John Paul II was the only pope to have owned a car during his papacy. I refer not to the famed Popemobile, which, in any case, is not a single vehicle but a generic name for many vehicles that have borne over the years the real nameplates of Land Rover, Peugeot, GMC, Mercedes Benz, and others. Regardless of manufacturer, all Popemobiles have been suitably grand conveyances, with full wood-and-leather interiors, state-of-the-art communications, armor plating, and, in some cases, a stand-up “room” in the rear. The most recent iteration is a modified G500 from Mercedes.
But the car registered for 21 years in the name of Karol Jozef Wojtyla of Krakow, Poland, and Vatican City, was a far more modest machine: a sky-blue 1975 Ford Escort GL with a 1.1 liter engine, 4-speed manual gearbox, wind-up windows, and no radio, purchased when Wojtyla was Archbishop, then Cardinal, of Krakow. (I find irresistible the image of him in the Ford showroom–one of the few, then, in Communist Poland. “Good mileage?” he asks the salesman. “Reliable?”) During his remaining time at Krakow he drove it back and forth to Zakopane, the ski resort in the Tatra Mountains, where he went to ski and hike in the woods.
In 1978 Cardinal Wojtyla became Pope John Paul II, and the little Ford was part of the entourage that went with him to Rome. It served him well, and for a long time. By 1996, when he asked an international auction house to sell the car for charity, he had put nearly 100,000 kilometers (60K+ miles) on the clock, many of them around Rome. Before his health declined, he allegedly drove, dressed as a humble priest, to remote places such as the hiking trails and woods of the Appenines, where he could find peace and quiet. Was he ever stopped for speeding? Not likely, in that car. Was he ever recognized by other drivers, say at a red light? (“Dio, it’s…no, no…look, it IS, isn’t it…!?”). Quite possibly; he would, it was rumored, sneak out and drive around Rome at night. He was a deeply contemplative man, for whom the immense crowds he always drew may well have been another penance. No doubt he needed the solitude–of the mountains, and of his little Escort.
Soon after he died, in 2005, the car was auctioned off for nearly $700,000, complete with a medal of St. Maria Goretti, a small box of wooden matches, a box of candy, spare fuses, and a Pope-blessed rosary hanging from the rear-view mirror.
The current pope, Benedict XVI, a concert-level pianist and the author of more than 20 books, may be one of the most intellectually accomplished of all pontiffs, but he is also a sufficiently worldly man to enjoy the material perks of the papacy. He wears a Patek Philippe watch, designer sunglasses, and Prada shoes; and on behalf of the Vatican motor pool he recently took delivery, with obvious pleasure, of an ebony Volvo SC90 SUV with a six-speed automatic transmission and 311-horsepower V8 engine, plus all state-of-the-art safety gadgets.
The car was delivered to the Pope in the Vatican last June 28th, with a short ceremony featuring, no doubt, some world-class groveling on the part of the guys from Volvo Italia who, it must be said, know how to milk an event for maximum PR. With evident pleasure, the Vicar of Christ climbed aboard the SUV and, like a car-crazy little boy at an auto show, tested out the interior (taupe leather, walnut dash) for comfort and practicality and the zoom factor.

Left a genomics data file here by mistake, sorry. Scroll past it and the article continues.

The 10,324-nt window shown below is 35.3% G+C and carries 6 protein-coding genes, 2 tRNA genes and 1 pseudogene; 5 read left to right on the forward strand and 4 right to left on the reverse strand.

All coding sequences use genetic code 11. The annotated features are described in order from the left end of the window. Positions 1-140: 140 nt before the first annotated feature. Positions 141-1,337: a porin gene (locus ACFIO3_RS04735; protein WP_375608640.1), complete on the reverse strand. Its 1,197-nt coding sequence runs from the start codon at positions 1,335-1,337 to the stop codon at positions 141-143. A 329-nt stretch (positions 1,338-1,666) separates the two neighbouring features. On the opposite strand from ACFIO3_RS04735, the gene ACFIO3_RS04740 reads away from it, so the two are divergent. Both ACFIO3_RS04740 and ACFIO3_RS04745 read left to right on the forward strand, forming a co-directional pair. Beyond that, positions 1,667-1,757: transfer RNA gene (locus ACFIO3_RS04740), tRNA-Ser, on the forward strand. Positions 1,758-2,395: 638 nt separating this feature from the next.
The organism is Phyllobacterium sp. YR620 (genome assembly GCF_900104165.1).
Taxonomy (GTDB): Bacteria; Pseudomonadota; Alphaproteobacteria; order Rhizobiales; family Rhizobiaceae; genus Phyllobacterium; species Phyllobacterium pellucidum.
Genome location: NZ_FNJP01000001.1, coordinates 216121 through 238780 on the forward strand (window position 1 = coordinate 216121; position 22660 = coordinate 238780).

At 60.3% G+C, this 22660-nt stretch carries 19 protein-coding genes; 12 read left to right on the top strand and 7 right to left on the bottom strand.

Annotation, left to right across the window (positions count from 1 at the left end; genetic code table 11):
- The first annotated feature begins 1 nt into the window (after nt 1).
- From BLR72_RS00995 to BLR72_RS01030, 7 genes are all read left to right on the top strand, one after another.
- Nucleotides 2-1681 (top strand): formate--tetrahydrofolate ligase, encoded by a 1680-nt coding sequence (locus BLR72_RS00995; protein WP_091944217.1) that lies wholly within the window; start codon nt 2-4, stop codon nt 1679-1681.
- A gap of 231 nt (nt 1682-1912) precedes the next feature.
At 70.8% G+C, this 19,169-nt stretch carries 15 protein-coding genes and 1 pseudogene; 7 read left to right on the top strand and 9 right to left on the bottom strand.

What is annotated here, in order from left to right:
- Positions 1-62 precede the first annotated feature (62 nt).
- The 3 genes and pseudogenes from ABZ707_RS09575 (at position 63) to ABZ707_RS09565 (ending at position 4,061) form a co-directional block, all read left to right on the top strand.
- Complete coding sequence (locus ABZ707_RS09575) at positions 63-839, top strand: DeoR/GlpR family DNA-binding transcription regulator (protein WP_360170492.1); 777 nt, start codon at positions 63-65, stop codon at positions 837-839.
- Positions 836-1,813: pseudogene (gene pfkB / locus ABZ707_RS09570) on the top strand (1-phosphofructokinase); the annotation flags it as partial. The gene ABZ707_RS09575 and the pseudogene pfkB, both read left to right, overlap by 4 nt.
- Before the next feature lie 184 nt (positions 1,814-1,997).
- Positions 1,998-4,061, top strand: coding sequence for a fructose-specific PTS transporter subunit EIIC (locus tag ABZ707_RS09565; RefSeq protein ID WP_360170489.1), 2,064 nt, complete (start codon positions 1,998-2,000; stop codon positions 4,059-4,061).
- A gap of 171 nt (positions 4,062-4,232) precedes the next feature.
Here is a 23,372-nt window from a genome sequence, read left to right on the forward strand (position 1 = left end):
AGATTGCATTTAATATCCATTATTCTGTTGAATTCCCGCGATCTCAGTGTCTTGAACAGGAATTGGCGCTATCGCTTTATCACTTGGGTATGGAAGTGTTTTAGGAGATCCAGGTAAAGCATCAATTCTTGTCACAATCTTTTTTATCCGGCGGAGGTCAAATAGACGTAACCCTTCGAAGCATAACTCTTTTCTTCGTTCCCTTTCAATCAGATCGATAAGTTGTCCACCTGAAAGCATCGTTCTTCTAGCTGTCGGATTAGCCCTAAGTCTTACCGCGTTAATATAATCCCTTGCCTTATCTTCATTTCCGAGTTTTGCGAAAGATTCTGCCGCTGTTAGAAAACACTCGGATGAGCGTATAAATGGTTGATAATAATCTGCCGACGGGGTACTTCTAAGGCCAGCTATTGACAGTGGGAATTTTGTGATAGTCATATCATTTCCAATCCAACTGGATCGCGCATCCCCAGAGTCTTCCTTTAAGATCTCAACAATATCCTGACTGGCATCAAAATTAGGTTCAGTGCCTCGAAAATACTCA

The enthusiasm shown by His Holiness for his new SUV is understandable; the SC90 is a fine, elegant machine. But his German compatriots were miffed that he chose a Swedish vehicle, not a German one. After all, during his former life as Josef Cardinal Ratzinger, his wheels were unimpeachably Germanic: a metallic grey 1999 VW Golf with an odometer reading of 75,000 km (47,000 miles) when it went up for auction on E-bay in 2005.
Unlike John Paul, Benedict seems not to have put in much time behind the wheel. In pre-papacy days he hardly needed to, since he’d lived for years in a comfortable apartment in Rome’s Borgio district, only minutes’ walk from the office. Most of the miles on the VW were racked up by his secretary on errands to and from Germany, or by its subsequent owner. Still, the car retained enough of an odor of sanctity for Golden Palace casino, of Austin, TX, to pay $244,000 for it.
Which sum, although not negligible, is smaller than the $350,000 fetched at auction in Padua last October by a 1959 Mercedes-Benz 190 that once belonged to none other than Padre Pio (1887-1968), the unworldly Capuchin monk who, it is said, bore the stigmata for fifty years and who, in 2002, was canonized by John Paul II as St. Pio of Pietrelcina (his native town in the southern province of Apulia). This most spiritual of monks, sworn to poverty, mendicant of God, enemy and exorcist of Satan, was about the least likely Mercedes owner imaginable; but it’s not as if he went down to the local Benz dealer to kick the tires. The car was a gift from a family in gratitude for a miracle he’d allegedly performed.
Whether Pio had any appreciation for his ride is unknown. What is certain is that the saint drove his 190 even less than Pope Benedict drove his Golf. Pio may have been a surreptitious nighttime driver, like John Paul, but in daylight he was seen behind the wheel of the Merc only once. The car, as a result, is a gem: immaculate inside, with only 50K miles on the clock, a moonroof, and a (Capuchinesque) color scheme of two-tone brown and cream–and no rust, of course, after a lifetime in the dry and sunny South.
Reporting on the auction, the Italian newspaper Il Gazzettino proclaimed the sale of an old car for more than ten times its true market value to be the saint’s latest miracle.
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